China says accusations in House report are ‘groundless’

AP/AP - In this Oct. 8, 2012 photo, a man walks near company logos at a R&D center of Huawei Technologies Inc. in Wuhan, in central China's Hubei province.

BEIJING — China on Tuesday slammed as “groundless” a congressional report that called two Chinese telecom companies a threat to U.S. national security.

The report, released Monday by the House Intelligence Committee, warned that the U.S. government and American companies should stop buying equipment from Huawei and ZTE — two of China’s largest telecom firms — because they are loyal to the Chinese government and could be used in the future as a tool for Chinese spying.

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The allegations provoked strong public reactions by Chinese officials.

“It is based on subjective speculation and false foundations,” Shen Danyang, a spokesman for China’s Commerce Department, said in a written statement.

Shen also argued that the United States had violated its free-market principles and put at risk future cooperation between the United States and China. “I hope the United States will abandon its discrimination against Chinese companies.”

Hong Lei, a spokesman for China’s foreign ministry, also defended both companies.

“Chinese telecommunications companies have conducted their international operations based on market-economy principles,” Hong said. “Their investments in the U.S. reflect the mutual benefits brought about by U.S.-China trade relations. We hope the U.S. Congress will put aside its prejudice, respect the facts and do more to promote China-U.S. trade relations, not the opposite.”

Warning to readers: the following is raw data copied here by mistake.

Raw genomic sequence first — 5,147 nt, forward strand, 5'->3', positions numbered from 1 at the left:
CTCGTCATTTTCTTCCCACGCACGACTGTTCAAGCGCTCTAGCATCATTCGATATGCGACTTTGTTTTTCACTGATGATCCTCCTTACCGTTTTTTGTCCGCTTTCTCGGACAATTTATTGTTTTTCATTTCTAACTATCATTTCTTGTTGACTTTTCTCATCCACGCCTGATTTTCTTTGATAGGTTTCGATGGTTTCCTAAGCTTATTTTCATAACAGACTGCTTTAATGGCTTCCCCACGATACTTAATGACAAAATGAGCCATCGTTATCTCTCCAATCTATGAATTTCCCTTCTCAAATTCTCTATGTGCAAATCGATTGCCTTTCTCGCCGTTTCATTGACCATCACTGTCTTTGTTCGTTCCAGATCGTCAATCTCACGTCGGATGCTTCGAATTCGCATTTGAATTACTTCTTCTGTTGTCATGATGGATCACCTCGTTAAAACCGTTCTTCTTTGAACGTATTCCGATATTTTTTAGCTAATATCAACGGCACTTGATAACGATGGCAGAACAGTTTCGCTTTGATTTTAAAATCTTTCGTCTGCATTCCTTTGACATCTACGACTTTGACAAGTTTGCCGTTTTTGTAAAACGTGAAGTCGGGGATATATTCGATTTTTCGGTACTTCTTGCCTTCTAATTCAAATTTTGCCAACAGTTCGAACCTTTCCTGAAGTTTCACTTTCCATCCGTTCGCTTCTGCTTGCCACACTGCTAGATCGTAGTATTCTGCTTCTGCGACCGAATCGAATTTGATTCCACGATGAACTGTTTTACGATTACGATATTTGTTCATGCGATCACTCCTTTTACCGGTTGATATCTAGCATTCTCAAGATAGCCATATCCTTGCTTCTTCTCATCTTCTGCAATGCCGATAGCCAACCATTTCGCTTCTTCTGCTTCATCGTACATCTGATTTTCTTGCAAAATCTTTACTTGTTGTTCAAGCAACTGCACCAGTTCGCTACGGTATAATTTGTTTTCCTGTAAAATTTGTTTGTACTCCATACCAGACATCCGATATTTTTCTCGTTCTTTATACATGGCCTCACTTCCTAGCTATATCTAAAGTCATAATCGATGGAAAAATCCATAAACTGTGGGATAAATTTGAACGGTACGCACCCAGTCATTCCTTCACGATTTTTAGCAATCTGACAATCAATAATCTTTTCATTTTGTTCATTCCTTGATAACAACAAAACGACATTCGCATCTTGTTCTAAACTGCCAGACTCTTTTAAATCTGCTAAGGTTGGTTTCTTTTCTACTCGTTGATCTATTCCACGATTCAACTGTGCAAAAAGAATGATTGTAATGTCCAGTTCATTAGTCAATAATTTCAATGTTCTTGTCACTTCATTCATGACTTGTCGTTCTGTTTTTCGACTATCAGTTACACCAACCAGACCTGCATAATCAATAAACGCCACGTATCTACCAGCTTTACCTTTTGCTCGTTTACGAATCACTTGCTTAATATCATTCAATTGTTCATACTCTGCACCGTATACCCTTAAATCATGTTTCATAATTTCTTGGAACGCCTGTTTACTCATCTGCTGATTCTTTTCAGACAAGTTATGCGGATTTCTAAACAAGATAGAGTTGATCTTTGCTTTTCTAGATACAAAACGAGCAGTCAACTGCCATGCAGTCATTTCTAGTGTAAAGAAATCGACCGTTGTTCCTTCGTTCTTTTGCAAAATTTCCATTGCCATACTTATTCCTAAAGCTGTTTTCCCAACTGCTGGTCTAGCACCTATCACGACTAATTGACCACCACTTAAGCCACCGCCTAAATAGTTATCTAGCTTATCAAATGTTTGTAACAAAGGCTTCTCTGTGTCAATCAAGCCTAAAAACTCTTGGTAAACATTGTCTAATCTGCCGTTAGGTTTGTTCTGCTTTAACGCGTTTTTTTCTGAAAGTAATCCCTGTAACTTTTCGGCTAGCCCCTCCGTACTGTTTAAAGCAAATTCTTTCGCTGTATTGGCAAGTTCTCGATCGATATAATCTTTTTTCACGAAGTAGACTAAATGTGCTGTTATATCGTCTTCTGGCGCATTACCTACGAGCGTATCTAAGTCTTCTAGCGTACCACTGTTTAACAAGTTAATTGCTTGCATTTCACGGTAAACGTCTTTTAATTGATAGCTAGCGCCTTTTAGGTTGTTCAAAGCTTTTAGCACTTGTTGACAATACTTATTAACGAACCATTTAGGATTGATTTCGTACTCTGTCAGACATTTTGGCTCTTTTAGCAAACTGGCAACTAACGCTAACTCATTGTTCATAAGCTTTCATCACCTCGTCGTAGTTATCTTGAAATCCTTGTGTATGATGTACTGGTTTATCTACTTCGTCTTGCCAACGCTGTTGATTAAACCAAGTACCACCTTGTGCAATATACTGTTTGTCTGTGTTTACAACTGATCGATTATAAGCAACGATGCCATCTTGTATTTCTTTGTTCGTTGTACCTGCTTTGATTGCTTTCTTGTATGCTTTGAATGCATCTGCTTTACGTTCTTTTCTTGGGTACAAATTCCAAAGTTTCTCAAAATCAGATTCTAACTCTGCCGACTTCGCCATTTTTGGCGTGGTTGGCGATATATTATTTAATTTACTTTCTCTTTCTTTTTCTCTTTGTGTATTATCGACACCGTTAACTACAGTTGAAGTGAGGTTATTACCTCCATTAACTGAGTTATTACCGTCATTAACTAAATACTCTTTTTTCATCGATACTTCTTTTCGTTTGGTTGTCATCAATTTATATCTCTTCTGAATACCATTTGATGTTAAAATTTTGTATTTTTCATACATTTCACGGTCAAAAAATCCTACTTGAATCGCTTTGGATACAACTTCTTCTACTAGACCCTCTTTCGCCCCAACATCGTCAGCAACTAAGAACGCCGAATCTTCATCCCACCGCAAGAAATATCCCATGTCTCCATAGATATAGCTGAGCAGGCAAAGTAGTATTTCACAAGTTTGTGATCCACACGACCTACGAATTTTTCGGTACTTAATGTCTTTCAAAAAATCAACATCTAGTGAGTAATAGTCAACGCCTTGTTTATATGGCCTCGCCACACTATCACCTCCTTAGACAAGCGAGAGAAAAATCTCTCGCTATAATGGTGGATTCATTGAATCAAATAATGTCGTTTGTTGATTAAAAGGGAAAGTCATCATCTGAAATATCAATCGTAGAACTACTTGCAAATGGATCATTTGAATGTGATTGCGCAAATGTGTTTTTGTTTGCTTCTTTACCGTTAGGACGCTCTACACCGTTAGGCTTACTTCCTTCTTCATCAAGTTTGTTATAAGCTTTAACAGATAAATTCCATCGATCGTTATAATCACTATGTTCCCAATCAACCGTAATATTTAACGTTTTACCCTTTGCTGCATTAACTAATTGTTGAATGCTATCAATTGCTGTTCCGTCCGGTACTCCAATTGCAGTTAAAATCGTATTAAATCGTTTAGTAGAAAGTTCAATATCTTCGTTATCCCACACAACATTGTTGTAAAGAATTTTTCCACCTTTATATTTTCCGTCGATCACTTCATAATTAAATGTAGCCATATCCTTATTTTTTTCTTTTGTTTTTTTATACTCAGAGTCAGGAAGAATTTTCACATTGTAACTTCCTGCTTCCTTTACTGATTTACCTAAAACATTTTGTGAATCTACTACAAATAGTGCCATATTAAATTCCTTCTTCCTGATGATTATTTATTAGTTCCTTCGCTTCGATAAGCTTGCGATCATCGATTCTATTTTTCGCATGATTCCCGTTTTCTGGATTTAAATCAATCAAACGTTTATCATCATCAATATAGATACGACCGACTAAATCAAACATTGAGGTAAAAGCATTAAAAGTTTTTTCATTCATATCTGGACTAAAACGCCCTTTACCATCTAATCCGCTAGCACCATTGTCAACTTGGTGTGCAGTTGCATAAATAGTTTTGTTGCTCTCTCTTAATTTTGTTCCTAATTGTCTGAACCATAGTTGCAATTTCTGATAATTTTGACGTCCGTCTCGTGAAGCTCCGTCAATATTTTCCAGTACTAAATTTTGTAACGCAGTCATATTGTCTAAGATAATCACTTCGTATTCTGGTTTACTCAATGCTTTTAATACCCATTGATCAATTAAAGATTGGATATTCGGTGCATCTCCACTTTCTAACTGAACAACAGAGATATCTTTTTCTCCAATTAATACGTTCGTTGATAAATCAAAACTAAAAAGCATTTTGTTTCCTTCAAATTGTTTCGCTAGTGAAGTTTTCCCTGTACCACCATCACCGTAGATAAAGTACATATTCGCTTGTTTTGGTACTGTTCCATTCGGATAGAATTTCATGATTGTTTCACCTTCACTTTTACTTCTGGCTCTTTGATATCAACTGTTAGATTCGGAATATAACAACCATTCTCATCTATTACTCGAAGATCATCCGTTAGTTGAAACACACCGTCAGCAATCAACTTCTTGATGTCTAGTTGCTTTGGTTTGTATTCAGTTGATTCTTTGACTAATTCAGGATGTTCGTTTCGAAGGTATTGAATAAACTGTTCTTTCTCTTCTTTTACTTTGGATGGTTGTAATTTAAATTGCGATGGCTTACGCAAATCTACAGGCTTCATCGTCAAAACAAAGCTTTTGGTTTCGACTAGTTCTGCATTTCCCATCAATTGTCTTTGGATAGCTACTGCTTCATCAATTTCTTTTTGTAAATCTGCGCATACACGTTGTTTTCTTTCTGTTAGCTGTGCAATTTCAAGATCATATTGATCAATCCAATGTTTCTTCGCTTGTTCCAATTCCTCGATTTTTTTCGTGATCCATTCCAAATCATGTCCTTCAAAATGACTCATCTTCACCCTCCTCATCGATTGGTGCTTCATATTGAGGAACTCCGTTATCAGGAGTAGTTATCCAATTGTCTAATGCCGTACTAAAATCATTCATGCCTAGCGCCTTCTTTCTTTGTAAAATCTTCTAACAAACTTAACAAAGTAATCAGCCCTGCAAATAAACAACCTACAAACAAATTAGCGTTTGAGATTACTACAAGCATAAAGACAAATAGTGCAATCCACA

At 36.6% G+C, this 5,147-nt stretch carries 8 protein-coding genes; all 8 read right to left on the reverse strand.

China’s state-run media struck back with anger, putting the issue on several front pages. The government-run Xinhua News Agency said the report was “based on wild guesses” and blamed its conclusions on a “Cold War mentality as well as protectionism.”

The nationalistic Global Times newspaper accused the United States of seeking to block Huawei to protect American firms from a competitor — a turnabout of one of the most common complaints about the Chinese government.

“Washington is afraid that Chinese companies will bring competition and challenges to the U.S. Its lack of self-confidence is astonishing,” read one Global Times article.

The dust-up with China comes amid a U.S. presidential race in which both sides have tried to appear strong and willing in standing up to China. That has led to several harsh statements on China and criticism of President Obama by Republican challenger Mitt Romney, and a string of recent actions from Obama designed to counter Romney’s charges that he has been soft.

One Obama ad — released shortly after the congressional report — attempted to tie Romney to Huawei through the Republican’s former firm Bain Capital.

 
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